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Marie-Louise Victoire Girardin (1754–1794)

by Edward Duyker

This article was published:

Marie-Louise Victoire Girardin (1754-1794), ship's steward and cross-dresser, was born on 29 June 1754 in the parish of Saint-Louis, Versailles, France, daughter of Jean Girardin, a former royal gardener turned wine merchant, and his wife Angélique Benoise, née Hanet. Marie-Louise was one of nine children. In 1776 she married 26-year-old Etienne Lesserteur, a café proprietor at Versailles. On 14 April 1778 her 11-month-old son Jean died, and on 14 July 1781 she was widowed.

In the early days of the revolution, Girardin fled disgrace and paternal wrath after giving birth to an illegitimate child. Small, plain and very youthful in appearance, she disguised herself as a man and journeyed to Brest with a letter of introduction to the widowed sister of Jean-Michel Huon de Kermadec, Mme Le Fournier d'Yauville. In the busy port of Brest, Huon de Kermadec helped her to find a post as a commis (steward), under the name of Louis Girardin, on board the 74-gun ship Deux Frères, commanded by Le Jar Du Clesmeur. When the crew threatened mutiny, Huon de Kermadec helped her to transfer to La Recherche, which was about to leave in search of La Pérouse. The vessel sailed from Brest in September 1791 under the command of Bruni d'Entrecasteaux.

As a steward, Girardin was exempt from medical examination and enjoyed a small, separate cabin. On 23 April 1792 the expedition reached Recherche Bay in Van Diemen's Land and Girardin became probably the first European woman to visit the island. The French ships left for New Caledonia on 28 May 1792. Girardin was with them when they visited the south-western coast of New Holland (Western Australia) between 9 and 17 December 1792 and when they were back in Van Diemen's Land between 21 January and 27 February 1793. During this second stay, there was much curiosity on the part of the indigenous inhabitants regarding the gender of crewmembers and the apparent lack of women among the ranks of the expedition. Jacques-Malo La Motte du Portail, an officer in L'Espérance, commented in a letter that had the Aborigines examined the steward of La Recherche 'they would have come across what they wished to find'.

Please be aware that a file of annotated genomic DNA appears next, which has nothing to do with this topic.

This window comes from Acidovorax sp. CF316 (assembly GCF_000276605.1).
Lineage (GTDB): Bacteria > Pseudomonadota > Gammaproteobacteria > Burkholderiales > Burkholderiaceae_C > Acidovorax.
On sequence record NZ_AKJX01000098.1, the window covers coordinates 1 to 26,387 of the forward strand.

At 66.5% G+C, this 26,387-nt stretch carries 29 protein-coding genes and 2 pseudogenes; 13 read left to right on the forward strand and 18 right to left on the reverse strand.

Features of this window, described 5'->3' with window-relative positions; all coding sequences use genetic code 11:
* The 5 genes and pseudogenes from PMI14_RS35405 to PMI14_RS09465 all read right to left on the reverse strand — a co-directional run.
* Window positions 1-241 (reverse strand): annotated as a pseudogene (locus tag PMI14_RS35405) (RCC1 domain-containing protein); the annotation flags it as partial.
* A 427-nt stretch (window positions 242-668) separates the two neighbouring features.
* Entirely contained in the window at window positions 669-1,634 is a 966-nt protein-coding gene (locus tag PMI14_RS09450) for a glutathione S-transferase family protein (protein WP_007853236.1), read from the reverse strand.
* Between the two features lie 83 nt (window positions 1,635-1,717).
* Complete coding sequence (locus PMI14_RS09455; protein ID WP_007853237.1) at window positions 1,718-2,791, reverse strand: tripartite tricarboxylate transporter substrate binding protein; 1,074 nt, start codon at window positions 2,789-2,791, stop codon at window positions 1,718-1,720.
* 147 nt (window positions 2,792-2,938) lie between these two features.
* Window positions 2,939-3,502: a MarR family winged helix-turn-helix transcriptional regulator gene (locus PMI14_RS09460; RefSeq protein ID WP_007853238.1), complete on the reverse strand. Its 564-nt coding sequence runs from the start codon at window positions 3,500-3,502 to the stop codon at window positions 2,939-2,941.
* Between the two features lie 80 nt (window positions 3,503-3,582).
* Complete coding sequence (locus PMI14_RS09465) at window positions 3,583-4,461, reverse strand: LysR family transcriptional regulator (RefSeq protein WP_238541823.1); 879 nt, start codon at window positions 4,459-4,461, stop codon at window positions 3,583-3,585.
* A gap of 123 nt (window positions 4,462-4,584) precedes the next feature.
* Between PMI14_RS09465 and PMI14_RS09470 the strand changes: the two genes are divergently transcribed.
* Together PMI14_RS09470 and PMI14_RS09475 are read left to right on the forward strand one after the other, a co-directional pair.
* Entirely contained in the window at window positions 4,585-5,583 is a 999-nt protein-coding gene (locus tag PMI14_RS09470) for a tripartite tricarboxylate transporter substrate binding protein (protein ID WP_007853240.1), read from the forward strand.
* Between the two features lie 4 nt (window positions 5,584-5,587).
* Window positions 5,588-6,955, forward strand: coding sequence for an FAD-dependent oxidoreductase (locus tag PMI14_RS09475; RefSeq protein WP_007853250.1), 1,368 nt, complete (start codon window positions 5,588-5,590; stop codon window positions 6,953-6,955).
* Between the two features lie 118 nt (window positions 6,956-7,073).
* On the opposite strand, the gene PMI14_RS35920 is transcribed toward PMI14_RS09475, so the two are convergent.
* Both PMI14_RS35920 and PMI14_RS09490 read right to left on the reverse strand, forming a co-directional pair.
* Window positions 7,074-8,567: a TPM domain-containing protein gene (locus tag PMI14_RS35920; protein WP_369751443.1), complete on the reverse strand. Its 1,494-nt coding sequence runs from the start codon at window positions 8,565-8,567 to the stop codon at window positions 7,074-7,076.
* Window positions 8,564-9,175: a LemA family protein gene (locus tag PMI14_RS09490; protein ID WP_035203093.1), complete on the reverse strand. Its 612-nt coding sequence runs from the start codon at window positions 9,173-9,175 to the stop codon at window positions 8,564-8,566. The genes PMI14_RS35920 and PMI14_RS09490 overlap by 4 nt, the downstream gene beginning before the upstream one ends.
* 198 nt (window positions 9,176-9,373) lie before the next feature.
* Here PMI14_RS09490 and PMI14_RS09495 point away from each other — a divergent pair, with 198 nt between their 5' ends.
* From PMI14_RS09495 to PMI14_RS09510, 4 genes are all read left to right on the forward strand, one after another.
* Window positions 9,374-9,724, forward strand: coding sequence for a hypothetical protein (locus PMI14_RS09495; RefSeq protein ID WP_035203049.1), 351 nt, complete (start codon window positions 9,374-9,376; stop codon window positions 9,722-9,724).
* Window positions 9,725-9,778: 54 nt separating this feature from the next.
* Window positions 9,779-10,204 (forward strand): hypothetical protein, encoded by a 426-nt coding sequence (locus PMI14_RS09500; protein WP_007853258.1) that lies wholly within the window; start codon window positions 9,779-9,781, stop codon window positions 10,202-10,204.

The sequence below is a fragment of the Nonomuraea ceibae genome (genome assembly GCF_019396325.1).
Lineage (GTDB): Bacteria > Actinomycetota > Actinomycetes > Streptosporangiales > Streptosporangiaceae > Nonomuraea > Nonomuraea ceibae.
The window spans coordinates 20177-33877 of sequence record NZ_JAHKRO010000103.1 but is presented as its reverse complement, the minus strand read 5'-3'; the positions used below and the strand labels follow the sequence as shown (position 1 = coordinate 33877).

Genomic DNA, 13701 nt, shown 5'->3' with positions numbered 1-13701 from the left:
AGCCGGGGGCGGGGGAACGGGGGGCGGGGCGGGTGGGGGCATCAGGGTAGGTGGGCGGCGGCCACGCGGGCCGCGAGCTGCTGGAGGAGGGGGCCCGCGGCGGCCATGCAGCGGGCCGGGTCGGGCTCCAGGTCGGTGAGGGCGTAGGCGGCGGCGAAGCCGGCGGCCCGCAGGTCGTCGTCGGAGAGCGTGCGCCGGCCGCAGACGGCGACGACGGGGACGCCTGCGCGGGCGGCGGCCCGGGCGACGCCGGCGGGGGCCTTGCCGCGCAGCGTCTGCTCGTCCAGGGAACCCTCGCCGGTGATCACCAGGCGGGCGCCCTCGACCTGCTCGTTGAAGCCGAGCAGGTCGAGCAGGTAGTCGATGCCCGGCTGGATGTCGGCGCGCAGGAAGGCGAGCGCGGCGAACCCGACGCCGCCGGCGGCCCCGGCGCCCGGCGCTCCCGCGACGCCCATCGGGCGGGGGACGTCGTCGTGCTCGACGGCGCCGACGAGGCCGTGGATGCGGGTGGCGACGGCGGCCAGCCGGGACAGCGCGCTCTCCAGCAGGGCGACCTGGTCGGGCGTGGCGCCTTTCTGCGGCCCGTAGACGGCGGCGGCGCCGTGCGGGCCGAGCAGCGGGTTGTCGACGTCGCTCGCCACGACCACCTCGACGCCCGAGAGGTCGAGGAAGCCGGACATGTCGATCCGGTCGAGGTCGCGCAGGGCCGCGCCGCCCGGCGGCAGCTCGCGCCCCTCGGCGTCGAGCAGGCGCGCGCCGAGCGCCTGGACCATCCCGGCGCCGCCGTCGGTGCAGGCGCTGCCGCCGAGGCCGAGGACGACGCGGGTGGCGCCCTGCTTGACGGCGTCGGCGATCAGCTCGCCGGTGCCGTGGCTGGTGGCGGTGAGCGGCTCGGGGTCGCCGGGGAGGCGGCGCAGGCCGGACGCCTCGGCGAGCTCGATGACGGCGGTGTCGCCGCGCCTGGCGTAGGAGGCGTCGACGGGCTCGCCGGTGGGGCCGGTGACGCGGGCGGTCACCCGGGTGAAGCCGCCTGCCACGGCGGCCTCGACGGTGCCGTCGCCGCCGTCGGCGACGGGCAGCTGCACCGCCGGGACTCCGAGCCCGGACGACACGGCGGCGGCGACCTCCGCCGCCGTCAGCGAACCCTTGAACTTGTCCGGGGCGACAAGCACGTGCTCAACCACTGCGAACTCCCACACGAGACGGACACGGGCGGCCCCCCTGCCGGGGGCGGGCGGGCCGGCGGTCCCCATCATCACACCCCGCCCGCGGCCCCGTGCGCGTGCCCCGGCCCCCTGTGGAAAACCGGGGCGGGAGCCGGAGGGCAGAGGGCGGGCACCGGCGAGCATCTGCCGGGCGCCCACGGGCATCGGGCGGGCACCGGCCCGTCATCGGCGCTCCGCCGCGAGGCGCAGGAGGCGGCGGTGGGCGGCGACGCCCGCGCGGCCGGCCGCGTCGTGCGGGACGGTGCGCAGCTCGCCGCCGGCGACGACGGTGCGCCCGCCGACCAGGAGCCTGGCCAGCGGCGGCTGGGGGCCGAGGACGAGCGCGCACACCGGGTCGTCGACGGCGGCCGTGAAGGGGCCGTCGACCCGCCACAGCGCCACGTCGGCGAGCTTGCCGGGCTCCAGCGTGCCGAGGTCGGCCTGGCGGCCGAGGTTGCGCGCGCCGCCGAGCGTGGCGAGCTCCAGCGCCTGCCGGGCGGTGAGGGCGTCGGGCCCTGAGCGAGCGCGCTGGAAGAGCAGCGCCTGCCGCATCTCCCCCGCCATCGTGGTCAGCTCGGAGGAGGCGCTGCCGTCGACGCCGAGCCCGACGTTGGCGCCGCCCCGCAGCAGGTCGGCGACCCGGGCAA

The expedition also visited Tenerife, the Cape of Good Hope, New Ireland, the Admiralty Islands, Ambon, Tongatapu, and Balade (New Caledonia) before disintegrating on royalist and republican lines in the Dutch East Indies on receipt of news of the execution of King Louis XVI. Although her shipmates suspected that she was female, Girardin maintained her assumed identity with dogged determination. With operatic dash, she was even slashed on the arm in a duel with an impertinent assistant-pilot whom she had challenged. There is evidence, in the La Motte du Portail journal, that she may eventually have formed a relationship with Mérite, a young ensign in La Recherche. Both died of dysentery, within a day of the other—Mérite at Batavia and Marie-Louise in the Dutch transport Dordrecht on 18 December 1794. The ship's surgeon then revealed her true gender.

Select Bibliography

  • M. Dupont, D’Entrecasteaux: Rien que la Mer un Peu de Gloire (Paris, 1983)
  • E. and M. Duyker (eds and translators), Bruny d’Entrecasteaux: Voyage to Australia and the Pacific 1791-1793 (Melb, 2001)
  • E. Duyker, Citizen Labillardière (Melb, 2003)
  • Connaître les Yvelines: Historie et Archéologie dans les Yvelines, no 9, Oct 1981
  • private information.

Related Entries in NCB Sites

Citation details

Edward Duyker, 'Girardin, Marie-Louise Victoire (1754–1794)', Australian Dictionary of Biography, National Centre of Biography, Australian National University,, published first in hardcopy 2005, accessed online 14 June 2024.

This article was published in hardcopy in Australian Dictionary of Biography, Supplementary Volume, (Melbourne University Press), 2005

View the front pages for the Supplementary Volume

© Copyright Australian Dictionary of Biography, 2006-2024

Life Summary [details]

Alternative Names
  • Girardin, Louis

29 June, 1754
Versailles, France


18 December, 1794 (aged 40)
at sea

Cause of Death


Cultural Heritage

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